What Didn't Make It into Lifetime's Whitney Houston Biopic

"Whitney" director Angela Bassett and Yaya DaCosta, who plays Houston, talk about working on the film.
6:13 | 01/13/15

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Transcript for What Didn't Make It into Lifetime's Whitney Houston Biopic
Whitney Houston's powerhouse vocals and meteoric rise to stardom were always larger than life ran tonight we go behind the scenes with first-time director Angela basset whose new movie, just like Houston herself, filled with talent and tragedy, is stirring controversy. Here's ABC's nick watt. ? ? I want to dance with somebody ? Reporter: Everyone has a favorite Whitney Houston song. This is mine. "I want to dance with somebody." ? With somebody who loves me ? Reporter: And everybody it seems has an opinion on the choices she made in life, the man she loved, the way she died. Making a film about Whitney Houston isn't easy. This is the first time anyone's tried. Open the door! Whitney. You need to protect your voice. Reporter: We all know what Whitney Houston looks like, we know what she sounds like. And you have to recreate that? Yes, I had to study even in the lip synching. What shape does her mouth make? What are her hands doing? ? I'm your baby tonight ? Reporter: Yaya de Costa, seen in "Lee Daniels the butler" and "America's next top model" plays Houston, one of the most successful female recording artists of all-time. It definitely was a daunting task. Reporter: Angela basset who played another giant, Tina turner, strutting her "What's love got to do with it" stuff, she directs this diva premieres on lifetime. You could have picked an easier topic you think? How did you do it? Reporter: Basset and Whitney knew each other. They starred together in "Waiting to exhale" in 1994. I was just -- I was excited about it. Having worked with Whitney before. You know, and loving her as I do, as I did. It's my baby, don't mess with my baby. Reporter: We met at house of blues in Los Angeles to talk about the film which focuses on Whitney Houston and bobby brown. I love you, bobby. You are the one I love. Reporter: The movie is, in one sense, startling. I came out of this movie feeling sorry for bobby brown. Not everyone is as bad and no one is perfect. I felt sorry, I felt sympathy, empathy for him. Up until this point, I haven't felt any of those things for bobby brown. Amen. ? Reporter: Hits like "If it isn't love." You have girls screaming and clawing for you at 13. And you see how you mature. As director, as actor. We began to think about those things and we looked through it through those prisms. Reporter: Before he went all bad boy, when he went solo. ? Reporter: "Every little step I take," his biggest hit. You know what's funny? Reporter: Basset met him in '94 while working with Houston on "Exhale." When you actually met him, when you were in a room with him, was he the bad boy? No, he wasn't bad at all, he was charming. He was bright. He was respectful. He was in love with his woman. Reporter: The woman who sold over 200 million records and was at that time at her peak. For the movie, one of Houston's old labelmates Deborah cox recorded those songs in the studios then yaya de Costa took them onstage. I actually asked for it to be played out loud. So even the audience that we had could hear Deborah Costa singing Whitney's sonnd me singing at the same time. Okay, okay. What do you say? Reporter: When they met, bobby was 19. Whitney was 26. I'd get in there! I just hope it's not bobby brown. Reporter: Whitney's mom sissy is portrayed as dead against the union and is dead against the bio-pic that represents as told in a statement they are very disappointed Angela basset never personally reached out to them and that we cannot help but question the veracity of a story about Whitney and bobby's personal relationship." She claims that none of spoke to anybody who actually kn deknew Whitney, you're telling a tale you don't really know. A friend said to me, it's an honest portrayal. It may not be truthful because who can know each and every truth of each and every situation. Reporter: Dionne Warwick, Whitney's cousin, has seen the movie. She appreciated it, she loved it. She said, thank you, thank you, this is good. Reporter: For a woman who sang so much about love, she was unlucky in it. A relationship with brown incident greated into a mass of alleged domestic violence and addiction. Their demise was played out in public. Come back to the feeling that people have that your husband's controlling and that you can't get away from it any more than an abused wife. It's a magnet that pulls you back. A magnet that they're talking about is my love and my protection for him. Reporter: Houston's public, shocking end nearly three years ago, aged 48, she drowned in a bathtub, drugs in her system, that's not even mentioned in this movie. Not even in a postscript. Why steer totally clear of that? A full, rich, complicated life, there's no way to do that in a television movie. And that's not a story that I was interested in telling. Reporter: The story she wants to tell is about a woman who could make you feel like this with her voice. ? I will always love you ? Reporter: "I will always love you." Hearing that iconic grammy performance, one of the best-selling singles of all time. I'm nick watt for "Nightline" in Los Angeles. ? I will always love you ? You can catch "Whitney" on lifetime on January 17th.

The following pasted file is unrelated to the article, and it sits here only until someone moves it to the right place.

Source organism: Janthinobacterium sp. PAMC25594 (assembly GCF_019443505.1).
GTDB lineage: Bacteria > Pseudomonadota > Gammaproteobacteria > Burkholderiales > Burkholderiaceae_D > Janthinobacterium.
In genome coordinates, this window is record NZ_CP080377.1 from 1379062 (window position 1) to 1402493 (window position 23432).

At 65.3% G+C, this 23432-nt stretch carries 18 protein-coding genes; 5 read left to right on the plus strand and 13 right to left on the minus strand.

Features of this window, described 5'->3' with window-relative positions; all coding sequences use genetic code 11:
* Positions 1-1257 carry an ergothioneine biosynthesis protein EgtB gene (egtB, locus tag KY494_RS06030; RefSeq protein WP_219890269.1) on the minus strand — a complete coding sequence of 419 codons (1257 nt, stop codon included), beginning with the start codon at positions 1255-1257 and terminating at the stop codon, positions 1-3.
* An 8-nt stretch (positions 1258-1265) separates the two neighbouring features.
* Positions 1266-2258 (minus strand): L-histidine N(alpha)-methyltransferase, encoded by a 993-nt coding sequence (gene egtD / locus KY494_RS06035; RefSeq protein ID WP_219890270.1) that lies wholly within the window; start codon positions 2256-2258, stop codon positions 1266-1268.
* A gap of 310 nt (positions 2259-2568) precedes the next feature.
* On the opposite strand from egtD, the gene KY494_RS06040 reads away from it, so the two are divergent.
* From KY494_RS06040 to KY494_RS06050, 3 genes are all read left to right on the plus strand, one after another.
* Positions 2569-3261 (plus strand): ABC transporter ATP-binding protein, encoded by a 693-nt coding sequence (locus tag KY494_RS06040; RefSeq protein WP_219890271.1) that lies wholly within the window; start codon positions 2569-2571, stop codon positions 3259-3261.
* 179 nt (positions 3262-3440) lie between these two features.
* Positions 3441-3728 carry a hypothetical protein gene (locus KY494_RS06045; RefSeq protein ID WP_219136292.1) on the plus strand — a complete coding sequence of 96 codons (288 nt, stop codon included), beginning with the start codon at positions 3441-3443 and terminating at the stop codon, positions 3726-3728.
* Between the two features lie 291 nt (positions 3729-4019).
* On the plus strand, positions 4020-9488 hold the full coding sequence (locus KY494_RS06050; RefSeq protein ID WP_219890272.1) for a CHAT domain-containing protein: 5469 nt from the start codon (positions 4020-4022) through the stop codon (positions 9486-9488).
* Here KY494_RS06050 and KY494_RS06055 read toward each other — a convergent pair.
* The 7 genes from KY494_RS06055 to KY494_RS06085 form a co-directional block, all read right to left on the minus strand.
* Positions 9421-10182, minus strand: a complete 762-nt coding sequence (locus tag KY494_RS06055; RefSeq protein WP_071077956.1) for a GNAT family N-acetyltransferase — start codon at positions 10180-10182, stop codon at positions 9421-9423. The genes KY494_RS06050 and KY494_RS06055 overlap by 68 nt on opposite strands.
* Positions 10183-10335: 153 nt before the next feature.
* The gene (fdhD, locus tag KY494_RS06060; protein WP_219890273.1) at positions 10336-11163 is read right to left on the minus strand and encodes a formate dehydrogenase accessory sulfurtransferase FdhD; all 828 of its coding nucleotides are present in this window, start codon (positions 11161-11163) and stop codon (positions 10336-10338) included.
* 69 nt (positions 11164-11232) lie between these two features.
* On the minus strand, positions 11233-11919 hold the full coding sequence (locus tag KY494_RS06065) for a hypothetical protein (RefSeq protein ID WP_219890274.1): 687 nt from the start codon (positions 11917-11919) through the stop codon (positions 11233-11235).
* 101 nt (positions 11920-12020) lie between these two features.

This transcript has been automatically generated and may not be 100% accurate.

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